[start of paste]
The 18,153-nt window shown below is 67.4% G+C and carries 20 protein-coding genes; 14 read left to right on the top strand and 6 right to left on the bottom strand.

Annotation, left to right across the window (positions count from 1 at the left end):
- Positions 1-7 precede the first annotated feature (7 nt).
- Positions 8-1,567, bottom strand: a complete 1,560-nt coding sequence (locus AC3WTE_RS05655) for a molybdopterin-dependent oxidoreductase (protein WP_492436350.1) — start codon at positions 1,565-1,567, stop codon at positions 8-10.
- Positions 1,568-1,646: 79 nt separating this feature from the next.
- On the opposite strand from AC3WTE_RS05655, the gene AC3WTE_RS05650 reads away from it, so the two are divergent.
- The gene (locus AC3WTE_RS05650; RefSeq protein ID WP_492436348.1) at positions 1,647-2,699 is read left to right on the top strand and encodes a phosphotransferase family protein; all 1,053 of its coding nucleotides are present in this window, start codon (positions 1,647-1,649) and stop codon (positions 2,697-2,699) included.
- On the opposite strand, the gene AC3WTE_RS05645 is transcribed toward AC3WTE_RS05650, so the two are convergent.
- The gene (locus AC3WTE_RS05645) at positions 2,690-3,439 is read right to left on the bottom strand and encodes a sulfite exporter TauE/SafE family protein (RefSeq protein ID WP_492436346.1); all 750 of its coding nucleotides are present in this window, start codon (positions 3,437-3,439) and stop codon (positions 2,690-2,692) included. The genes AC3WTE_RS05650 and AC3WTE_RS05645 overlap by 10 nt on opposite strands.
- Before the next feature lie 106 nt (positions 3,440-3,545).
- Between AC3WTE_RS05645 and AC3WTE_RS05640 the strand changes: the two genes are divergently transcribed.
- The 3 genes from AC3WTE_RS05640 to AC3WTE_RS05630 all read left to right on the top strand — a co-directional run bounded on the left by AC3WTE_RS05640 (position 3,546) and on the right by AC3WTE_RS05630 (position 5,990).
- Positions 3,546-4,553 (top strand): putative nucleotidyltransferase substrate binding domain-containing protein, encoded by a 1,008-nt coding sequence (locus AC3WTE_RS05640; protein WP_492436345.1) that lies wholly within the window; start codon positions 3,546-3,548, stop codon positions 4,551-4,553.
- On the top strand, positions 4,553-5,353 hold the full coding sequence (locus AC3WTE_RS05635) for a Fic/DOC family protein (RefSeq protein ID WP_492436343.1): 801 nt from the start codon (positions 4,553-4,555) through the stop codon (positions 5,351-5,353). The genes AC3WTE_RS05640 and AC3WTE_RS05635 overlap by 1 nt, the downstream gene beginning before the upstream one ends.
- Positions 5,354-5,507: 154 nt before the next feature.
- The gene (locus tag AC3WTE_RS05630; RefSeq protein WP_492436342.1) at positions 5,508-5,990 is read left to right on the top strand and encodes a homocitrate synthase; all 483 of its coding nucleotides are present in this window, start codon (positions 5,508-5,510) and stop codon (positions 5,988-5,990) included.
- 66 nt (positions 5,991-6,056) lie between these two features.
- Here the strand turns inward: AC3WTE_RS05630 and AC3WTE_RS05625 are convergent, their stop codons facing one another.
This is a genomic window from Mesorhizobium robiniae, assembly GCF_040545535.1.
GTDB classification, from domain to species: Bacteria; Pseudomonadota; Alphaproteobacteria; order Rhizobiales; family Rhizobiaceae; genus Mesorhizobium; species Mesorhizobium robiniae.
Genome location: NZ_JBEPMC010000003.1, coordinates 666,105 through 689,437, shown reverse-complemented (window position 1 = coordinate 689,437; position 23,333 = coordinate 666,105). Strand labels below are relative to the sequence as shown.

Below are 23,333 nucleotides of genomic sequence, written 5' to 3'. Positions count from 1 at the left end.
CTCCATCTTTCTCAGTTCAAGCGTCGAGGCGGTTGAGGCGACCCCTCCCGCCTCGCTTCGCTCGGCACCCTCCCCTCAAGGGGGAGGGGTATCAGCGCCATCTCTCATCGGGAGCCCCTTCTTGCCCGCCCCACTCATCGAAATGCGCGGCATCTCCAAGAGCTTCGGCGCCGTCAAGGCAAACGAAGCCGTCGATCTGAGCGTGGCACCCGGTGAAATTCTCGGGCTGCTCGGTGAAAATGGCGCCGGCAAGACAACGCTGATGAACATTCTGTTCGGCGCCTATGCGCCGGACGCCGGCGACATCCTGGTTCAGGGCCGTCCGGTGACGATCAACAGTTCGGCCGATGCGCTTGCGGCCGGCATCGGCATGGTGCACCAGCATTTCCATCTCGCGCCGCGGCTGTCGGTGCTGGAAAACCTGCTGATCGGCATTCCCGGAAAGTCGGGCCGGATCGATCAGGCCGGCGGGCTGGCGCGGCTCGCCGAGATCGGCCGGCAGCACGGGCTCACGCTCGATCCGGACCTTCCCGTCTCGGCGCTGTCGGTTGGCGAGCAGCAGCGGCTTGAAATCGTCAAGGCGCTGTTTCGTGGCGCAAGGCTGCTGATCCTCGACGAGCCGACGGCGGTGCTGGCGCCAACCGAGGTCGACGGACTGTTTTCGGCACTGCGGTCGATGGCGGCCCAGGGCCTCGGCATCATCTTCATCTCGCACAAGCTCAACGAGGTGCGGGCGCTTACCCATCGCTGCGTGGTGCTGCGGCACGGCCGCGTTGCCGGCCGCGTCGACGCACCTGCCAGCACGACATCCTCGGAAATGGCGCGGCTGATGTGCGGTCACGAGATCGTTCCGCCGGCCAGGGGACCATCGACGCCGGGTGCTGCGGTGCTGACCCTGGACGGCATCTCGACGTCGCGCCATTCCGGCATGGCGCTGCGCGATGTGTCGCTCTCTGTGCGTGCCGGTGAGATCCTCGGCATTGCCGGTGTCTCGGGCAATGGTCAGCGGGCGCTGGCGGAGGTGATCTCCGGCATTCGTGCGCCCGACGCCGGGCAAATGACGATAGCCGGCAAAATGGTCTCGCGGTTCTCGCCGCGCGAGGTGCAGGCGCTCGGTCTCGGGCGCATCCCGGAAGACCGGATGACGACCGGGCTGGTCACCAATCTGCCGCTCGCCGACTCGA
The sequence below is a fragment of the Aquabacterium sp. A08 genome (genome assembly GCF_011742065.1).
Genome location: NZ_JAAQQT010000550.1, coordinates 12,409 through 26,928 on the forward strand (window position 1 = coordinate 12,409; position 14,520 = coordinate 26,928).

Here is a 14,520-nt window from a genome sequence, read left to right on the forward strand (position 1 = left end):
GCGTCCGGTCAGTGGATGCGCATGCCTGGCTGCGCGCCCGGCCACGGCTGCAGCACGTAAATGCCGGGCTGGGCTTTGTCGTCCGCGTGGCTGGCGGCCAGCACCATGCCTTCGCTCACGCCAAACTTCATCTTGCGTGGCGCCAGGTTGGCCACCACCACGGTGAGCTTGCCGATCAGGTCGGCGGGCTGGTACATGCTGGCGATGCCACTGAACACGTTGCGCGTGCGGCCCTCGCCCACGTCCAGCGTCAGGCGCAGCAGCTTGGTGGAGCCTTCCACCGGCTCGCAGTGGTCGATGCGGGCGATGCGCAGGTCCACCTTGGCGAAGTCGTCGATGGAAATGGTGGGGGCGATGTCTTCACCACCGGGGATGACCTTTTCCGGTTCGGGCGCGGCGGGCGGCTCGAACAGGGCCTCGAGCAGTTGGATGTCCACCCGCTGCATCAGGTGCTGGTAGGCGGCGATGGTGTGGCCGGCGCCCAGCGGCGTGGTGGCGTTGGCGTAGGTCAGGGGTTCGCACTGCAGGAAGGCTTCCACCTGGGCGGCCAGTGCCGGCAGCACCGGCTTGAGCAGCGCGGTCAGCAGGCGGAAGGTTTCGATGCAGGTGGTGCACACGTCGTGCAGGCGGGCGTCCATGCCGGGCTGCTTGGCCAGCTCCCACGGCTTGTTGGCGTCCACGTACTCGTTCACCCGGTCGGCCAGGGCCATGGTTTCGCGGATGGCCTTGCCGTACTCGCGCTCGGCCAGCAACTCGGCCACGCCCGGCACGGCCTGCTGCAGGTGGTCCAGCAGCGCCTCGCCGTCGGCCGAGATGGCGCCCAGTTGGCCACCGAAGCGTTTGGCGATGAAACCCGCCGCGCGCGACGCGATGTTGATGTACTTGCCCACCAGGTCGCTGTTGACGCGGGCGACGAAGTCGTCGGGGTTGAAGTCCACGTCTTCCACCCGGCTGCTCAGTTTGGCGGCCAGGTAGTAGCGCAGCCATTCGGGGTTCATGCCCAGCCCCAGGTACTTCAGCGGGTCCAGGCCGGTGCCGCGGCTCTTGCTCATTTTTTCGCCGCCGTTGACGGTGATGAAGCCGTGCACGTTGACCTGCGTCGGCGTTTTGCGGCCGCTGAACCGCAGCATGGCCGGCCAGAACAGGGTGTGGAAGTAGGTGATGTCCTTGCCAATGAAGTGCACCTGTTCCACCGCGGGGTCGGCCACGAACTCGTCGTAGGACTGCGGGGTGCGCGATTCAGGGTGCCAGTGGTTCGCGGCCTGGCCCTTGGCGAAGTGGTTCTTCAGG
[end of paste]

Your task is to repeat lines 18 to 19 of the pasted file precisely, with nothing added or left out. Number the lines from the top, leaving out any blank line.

- Here the strand turns inward: AC3WTE_RS05630 and AC3WTE_RS05625 are convergent, their stop codons facing one another.
This is a genomic window from Mesorhizobium robiniae, assembly GCF_040545535.1.